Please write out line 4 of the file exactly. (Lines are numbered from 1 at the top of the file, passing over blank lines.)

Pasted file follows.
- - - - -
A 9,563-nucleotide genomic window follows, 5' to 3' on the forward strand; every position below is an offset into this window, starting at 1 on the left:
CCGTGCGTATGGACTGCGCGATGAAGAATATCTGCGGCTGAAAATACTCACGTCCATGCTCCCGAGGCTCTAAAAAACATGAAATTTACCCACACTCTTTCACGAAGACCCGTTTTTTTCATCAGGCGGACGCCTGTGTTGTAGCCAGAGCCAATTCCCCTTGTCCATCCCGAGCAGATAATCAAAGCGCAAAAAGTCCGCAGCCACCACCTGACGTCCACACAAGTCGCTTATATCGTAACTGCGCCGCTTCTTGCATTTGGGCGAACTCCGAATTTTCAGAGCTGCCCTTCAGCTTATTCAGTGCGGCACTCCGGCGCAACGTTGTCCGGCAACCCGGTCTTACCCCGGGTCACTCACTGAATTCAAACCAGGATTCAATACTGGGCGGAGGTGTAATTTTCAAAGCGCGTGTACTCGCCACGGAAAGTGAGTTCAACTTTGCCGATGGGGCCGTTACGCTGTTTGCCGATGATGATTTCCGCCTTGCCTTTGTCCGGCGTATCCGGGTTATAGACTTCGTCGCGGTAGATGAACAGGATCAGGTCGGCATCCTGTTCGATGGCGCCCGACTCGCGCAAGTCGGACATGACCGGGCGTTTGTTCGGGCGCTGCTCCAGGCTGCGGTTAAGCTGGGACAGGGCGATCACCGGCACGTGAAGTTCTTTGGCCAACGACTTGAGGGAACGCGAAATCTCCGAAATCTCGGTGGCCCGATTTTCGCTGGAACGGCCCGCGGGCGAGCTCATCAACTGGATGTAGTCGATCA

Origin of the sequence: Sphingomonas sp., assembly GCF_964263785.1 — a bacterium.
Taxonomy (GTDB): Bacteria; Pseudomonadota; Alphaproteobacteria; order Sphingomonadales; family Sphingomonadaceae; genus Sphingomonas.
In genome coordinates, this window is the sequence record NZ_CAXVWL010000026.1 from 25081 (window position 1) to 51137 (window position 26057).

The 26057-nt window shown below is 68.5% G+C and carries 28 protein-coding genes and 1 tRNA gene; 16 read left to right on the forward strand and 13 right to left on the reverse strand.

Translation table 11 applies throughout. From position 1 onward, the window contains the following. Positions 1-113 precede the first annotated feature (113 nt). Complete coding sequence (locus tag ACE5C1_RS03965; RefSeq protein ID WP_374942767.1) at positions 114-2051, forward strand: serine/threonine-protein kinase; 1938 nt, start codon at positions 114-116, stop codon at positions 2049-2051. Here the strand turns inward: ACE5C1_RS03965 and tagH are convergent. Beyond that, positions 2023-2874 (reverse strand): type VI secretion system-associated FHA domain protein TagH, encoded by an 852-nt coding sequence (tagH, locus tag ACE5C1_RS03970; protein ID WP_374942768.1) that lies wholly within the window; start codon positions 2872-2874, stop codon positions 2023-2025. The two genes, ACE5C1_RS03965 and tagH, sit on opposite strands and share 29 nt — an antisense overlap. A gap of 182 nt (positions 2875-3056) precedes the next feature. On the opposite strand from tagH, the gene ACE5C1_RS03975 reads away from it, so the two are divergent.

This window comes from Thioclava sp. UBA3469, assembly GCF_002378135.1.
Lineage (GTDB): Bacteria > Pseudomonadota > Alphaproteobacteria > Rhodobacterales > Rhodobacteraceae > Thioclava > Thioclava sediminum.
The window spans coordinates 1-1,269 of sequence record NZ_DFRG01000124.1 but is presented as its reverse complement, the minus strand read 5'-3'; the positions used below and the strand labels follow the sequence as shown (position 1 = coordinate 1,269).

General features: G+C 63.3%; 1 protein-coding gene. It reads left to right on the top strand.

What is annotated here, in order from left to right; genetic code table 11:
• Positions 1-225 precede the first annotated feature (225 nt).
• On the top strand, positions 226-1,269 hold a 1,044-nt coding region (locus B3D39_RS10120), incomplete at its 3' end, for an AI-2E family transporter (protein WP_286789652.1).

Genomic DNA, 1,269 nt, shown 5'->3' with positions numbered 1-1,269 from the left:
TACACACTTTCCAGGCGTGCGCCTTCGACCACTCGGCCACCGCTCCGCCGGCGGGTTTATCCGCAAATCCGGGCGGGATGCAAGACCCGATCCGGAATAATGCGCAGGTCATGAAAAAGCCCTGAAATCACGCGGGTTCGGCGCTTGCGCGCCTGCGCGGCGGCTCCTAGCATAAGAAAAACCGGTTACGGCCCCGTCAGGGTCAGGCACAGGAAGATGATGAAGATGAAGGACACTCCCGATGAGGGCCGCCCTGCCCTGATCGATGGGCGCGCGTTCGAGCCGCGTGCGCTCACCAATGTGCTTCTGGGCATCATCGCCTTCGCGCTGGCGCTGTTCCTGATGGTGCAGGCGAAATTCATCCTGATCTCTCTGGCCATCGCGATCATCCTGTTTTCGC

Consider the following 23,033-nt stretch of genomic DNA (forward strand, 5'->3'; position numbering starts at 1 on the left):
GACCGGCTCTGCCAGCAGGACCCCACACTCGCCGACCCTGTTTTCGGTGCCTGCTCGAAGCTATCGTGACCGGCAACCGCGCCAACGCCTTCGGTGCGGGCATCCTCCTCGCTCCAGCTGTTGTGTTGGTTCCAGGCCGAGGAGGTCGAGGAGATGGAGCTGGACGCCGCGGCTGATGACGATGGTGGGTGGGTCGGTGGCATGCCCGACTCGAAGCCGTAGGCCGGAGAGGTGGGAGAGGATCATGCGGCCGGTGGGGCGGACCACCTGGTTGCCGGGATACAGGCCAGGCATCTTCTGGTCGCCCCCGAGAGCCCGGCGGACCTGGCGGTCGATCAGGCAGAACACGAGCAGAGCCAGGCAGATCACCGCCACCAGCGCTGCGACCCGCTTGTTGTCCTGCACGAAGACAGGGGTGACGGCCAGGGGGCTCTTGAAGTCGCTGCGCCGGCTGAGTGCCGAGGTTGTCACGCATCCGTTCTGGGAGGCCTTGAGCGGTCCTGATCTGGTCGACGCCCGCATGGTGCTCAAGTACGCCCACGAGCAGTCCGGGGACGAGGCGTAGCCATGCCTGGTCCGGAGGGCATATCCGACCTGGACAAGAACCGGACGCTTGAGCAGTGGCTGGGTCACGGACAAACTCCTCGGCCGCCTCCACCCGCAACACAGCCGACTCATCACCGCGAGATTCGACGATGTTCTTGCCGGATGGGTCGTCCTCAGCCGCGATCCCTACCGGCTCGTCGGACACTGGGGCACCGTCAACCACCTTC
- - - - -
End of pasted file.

Taxonomy (GTDB): Bacteria; Pseudomonadota; Alphaproteobacteria; order Sphingomonadales; family Sphingomonadaceae; genus Sphingomonas.